SURREY, B.C. — Jovan Olafioye has made a career out of protecting CFL quarterbacks from some of the league’s most fearsome pass-rushers, but this season, he felt like he was in danger of being sacked by Vancouver’s notoriously tough housing market.
Now the star B.C. Lions offensive lineman feels like he’s about to lock down some lodgings after a Twitter post about his housing woes resulted in numerous calls and offers of accommodation.
“It has been really stressful, but it’s nothing I can’t handle, really,” said Olafioye, who returned to Vancouver in May following a year-long stint with the Montreal Alouettes.
He’s been living out of a suitcase ever since he got back to the West Coast. While he’s had trouble finding a place to live before, the 30-year-old said this round has been especially stressful because his family and two young kids have been staying back in Pittsburgh.
“I’m kind of used to it but I’m not,” he said.
He’s looking for a furnished two-bedroom place close to a SkyTrain station for a five or six-month lease, to cover football season.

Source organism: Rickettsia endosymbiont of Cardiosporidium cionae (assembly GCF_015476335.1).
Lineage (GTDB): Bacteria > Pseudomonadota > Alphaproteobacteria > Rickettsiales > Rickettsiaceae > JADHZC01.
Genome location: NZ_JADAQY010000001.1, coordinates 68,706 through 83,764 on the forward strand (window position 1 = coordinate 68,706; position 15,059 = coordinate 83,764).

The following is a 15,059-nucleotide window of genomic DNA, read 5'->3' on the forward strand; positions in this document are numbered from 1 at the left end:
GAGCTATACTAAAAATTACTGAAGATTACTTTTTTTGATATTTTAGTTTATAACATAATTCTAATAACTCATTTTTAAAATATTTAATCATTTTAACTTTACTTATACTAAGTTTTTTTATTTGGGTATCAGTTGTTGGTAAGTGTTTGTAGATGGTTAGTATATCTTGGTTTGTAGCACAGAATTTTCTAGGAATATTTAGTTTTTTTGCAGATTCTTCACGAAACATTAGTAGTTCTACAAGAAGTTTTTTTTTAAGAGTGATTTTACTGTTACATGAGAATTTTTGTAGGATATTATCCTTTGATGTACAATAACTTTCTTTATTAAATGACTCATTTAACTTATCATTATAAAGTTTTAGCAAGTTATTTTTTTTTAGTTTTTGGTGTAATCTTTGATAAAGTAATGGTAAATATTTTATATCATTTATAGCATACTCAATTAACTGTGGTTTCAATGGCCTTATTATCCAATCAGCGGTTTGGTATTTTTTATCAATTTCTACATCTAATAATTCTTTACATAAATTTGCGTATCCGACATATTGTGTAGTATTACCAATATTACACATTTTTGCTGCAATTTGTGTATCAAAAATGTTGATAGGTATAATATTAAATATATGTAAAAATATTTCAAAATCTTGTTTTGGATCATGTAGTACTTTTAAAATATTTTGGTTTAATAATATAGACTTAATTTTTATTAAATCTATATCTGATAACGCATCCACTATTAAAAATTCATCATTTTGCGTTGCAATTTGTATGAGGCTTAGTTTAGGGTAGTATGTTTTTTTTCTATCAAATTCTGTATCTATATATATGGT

It’s a tall order for Metro Vancouver, a region that the Canadian Mortgage Housing Corporation said had a 0.9 per cent vacancy rating in November.
The same report pegged the average monthly rent for a two-bedroom apartment in the area at $1,552.
Olafioye said he’s grateful to the football fans who have stepped up to help him with his search.
“Vancouver’s always been good to me and I appreciate the good responses, the good motivating responses,” he said.
The six-time CFL all-star noted that some of his teammates are still looking for lodging and in the meantime, they’ve been staying in hotels and Airbnbs. He hopes they have the same good luck he’s had.
Lions’ head coach Wally Buono said the team asked the CFL for an early bye-week this year, knowing some of their players would need time to find a place to stay and get settled.
It’s a tight rental market and landlords don’t want to sign leases for six months, he said.
But Buono hopes Olafioye’s story inspires some people to offer up their unused properties.
“It’s hard. Players come with their wife, young children to rent for six months. It’s hard. So if there’s a fan who has a basement suite and its not doing anything …” he said, his voice trailing off.